Skilled Defense for Restraining Order Violation Charges
Domestic violence cases typically come up in one of two ways: an arrest at the scene of an apparent domestic assault, or an arrest warrant issued on a charge of violating a restraining order. In the latter case, an actual assault or battery might never have taken place, but a phone call or e-mail in violation of the terms of a no-contact order could expose you to criminal consequences.
Expert Advice About Restraining Orders
The easiest way to avoid restraining order charges is to get rid of the order as quickly as possible. A judge issues most orders for protection after hearing only from the complaining witness or alleged victim. The order is served upon that individual restraining them from further contact. After this service, there is a risk of criminal prosecution for violating any of its terms.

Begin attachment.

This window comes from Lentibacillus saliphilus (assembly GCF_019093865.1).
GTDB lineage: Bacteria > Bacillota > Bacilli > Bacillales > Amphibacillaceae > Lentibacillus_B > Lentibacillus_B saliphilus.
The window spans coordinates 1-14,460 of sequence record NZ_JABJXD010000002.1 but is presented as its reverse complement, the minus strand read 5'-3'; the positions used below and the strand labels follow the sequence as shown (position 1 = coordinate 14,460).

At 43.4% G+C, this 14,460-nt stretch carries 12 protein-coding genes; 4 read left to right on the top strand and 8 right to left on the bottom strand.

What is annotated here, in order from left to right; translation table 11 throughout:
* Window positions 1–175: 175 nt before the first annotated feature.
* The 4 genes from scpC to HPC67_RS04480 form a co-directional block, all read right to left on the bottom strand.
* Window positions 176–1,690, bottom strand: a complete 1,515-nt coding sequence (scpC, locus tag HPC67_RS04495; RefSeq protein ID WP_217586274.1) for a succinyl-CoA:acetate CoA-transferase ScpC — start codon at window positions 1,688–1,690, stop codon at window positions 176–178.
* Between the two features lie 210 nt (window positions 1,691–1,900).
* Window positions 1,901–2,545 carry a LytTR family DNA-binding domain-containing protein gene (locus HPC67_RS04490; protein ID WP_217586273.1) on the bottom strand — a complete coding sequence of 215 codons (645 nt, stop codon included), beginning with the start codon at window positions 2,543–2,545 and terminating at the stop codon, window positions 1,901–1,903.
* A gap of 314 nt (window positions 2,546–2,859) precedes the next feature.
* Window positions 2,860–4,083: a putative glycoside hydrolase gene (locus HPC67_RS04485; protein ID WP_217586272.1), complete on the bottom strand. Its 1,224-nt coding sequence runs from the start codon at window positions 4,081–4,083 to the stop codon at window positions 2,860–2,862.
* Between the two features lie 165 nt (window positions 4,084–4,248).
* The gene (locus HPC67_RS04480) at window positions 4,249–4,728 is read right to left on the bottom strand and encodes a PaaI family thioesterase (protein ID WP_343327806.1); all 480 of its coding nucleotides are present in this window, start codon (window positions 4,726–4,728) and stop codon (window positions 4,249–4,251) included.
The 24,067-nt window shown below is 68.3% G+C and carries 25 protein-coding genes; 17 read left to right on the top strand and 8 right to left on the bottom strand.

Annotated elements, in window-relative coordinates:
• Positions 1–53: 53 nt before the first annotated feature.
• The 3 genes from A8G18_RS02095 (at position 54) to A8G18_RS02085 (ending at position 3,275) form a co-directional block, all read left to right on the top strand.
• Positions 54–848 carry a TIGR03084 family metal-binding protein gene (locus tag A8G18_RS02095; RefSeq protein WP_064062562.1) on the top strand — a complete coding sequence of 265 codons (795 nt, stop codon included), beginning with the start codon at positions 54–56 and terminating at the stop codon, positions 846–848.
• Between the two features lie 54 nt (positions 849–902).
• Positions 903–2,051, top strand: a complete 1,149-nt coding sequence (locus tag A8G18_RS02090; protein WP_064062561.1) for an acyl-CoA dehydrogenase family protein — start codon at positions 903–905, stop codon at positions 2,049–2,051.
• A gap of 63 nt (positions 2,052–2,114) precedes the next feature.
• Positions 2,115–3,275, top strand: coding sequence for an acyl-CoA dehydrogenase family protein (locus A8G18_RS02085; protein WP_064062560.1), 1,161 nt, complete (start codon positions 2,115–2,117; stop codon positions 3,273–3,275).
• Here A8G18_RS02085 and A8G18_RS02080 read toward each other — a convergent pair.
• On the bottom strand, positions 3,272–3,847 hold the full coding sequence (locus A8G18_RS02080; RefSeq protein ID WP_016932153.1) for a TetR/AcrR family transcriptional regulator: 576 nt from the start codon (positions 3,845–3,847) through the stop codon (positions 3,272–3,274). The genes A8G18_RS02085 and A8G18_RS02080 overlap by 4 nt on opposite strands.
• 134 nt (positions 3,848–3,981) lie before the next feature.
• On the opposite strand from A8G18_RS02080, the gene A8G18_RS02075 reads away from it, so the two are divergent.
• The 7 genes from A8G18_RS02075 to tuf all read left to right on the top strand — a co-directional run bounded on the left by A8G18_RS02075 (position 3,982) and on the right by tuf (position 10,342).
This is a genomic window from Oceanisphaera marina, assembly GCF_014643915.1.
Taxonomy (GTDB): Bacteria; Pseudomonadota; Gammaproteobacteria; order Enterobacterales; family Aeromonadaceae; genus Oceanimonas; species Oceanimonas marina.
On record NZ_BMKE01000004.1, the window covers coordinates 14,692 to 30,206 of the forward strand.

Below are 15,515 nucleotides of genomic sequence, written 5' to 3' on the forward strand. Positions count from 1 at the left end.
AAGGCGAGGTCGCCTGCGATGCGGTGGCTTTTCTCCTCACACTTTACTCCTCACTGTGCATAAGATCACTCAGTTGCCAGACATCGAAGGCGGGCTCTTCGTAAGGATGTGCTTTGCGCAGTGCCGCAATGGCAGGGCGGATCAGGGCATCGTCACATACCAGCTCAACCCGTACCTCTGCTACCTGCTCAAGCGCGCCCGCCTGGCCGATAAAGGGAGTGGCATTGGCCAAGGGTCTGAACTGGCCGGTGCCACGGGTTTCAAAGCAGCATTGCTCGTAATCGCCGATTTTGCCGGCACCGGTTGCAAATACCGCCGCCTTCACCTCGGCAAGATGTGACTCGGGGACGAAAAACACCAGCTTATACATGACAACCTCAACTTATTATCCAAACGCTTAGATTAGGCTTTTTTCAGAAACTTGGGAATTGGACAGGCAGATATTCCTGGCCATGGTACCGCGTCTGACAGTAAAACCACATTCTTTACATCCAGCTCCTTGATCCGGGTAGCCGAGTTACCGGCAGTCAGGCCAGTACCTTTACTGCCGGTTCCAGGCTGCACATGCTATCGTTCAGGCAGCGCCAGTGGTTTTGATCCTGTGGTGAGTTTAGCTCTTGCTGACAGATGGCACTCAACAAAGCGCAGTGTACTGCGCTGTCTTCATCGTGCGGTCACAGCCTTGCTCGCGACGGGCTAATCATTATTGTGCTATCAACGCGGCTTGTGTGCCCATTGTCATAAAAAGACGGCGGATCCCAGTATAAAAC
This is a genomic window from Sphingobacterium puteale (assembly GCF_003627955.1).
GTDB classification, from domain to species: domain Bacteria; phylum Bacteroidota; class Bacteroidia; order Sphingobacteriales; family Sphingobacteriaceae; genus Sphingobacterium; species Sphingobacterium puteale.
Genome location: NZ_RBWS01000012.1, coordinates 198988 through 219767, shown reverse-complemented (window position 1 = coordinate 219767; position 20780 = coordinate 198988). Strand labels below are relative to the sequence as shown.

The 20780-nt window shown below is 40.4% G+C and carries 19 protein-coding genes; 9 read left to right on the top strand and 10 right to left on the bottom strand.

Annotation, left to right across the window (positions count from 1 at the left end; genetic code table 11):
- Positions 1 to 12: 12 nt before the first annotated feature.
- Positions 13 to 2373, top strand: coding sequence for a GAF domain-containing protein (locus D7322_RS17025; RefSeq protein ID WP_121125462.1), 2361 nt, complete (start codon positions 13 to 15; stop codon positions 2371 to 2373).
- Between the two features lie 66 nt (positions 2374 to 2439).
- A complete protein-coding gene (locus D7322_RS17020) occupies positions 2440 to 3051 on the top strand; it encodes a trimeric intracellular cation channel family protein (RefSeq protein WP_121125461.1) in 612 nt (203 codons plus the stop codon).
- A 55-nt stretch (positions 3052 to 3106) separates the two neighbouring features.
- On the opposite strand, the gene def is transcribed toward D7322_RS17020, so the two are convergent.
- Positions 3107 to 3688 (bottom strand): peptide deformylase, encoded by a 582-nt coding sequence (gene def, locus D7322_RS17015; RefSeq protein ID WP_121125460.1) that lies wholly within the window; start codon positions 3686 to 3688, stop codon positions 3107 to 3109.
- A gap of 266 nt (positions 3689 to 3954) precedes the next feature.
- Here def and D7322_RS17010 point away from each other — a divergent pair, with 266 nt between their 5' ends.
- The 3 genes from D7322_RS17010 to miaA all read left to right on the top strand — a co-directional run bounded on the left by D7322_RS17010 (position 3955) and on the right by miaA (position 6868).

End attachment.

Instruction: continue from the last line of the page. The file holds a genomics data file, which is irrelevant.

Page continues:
If you have been served with a restraining order, you have the right to a hearing within 15 days to show that it should never have been issued or to get the terms modified. It is usually a good idea to schedule and appear at this hearing with legal counsel to get out from under the burdens of the restraining order.
As long as it remains in effect, you could face arrest and prosecution for any of the following:
- Visiting the victim’s home or workplace
- Telephone calls
- Stalking behavior
- Threatening statements
- Any other conduct specifically prohibited by the restraining order
Whether you are involved in a separation, divorce or troubled relationship, our objective is to find the best legal solution for you. We will consider how the arrest or a potential domestic violence conviction or guilty plea could affect your career, professional license, or other important considerations in your life. Our strategy for your defense will reflect the demands of your particular situation.